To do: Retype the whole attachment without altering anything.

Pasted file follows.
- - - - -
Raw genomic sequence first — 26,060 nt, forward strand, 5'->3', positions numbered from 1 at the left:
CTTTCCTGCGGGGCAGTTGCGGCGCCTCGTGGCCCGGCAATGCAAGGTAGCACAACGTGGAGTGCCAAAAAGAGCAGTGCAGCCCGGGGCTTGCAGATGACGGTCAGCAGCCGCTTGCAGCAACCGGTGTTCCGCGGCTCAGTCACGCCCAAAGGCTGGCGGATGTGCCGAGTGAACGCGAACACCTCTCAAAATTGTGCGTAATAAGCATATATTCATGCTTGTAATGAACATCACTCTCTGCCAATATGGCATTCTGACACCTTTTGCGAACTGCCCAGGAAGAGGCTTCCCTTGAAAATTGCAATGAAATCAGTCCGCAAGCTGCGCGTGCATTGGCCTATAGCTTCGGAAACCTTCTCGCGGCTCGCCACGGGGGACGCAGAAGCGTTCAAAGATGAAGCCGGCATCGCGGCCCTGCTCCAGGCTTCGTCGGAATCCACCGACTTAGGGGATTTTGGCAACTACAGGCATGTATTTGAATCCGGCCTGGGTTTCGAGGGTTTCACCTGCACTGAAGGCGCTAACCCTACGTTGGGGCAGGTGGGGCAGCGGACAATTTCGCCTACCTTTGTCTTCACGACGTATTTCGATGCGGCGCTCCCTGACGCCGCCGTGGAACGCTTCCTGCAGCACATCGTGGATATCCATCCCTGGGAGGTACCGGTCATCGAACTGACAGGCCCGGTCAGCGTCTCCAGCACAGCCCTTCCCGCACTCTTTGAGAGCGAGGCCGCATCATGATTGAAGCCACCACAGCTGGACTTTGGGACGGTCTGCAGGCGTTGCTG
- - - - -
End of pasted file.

Raw genomic sequence first — 26,060 nt, forward strand, 5'->3', positions numbered from 1 at the left:
CTTTCCTGCGGGGCAGTTGCGGCGCCTCGTGGCCCGGCAATGCAAGGTAGCACAACGTGGAGTGCCAAAAAGAGCAGTGCAGCCCGGGGCTTGCAGATGACGGTCAGCAGCCGCTTGCAGCAACCGGTGTTCCGCGGCTCAGTCACGCCCAAAGGCTGGCGGATGTGCCGAGTGAACGCGAACACCTCTCAAAATTGTGCGTAATAAGCATATATTCATGCTTGTAATGAACATCACTCTCTGCCAATATGGCATTCTGACACCTTTTGCGAACTGCCCAGGAAGAGGCTTCCCTTGAAAATTGCAATGAAATCAGTCCGCAAGCTGCGCGTGCATTGGCCTATAGCTTCGGAAACCTTCTCGCGGCTCGCCACGGGGGACGCAGAAGCGTTCAAAGATGAAGCCGGCATCGCGGCCCTGCTCCAGGCTTCGTCGGAATCCACCGACTTAGGGGATTTTGGCAACTACAGGCATGTATTTGAATCCGGCCTGGGTTTCGAGGGTTTCACCTGCACTGAAGGCGCTAACCCTACGTTGGGGCAGGTGGGGCAGCGGACAATTTCGCCTACCTTTGTCTTCACGACGTATTTCGATGCGGCGCTCCCTGACGCCGCCGTGGAACGCTTCCTGCAGCACATCGTGGATATCCATCCCTGGGAGGTACCGGTCATCGAACTGACAGGCCCGGTCAGCGTCTCCAGCACAGCCCTTCCCGCACTCTTTGAGAGCGAGGCCGCATCATGATTGAAGCCACCACAGCTGGACTTTGGGACGGTCTGCAGGCGTTGCTG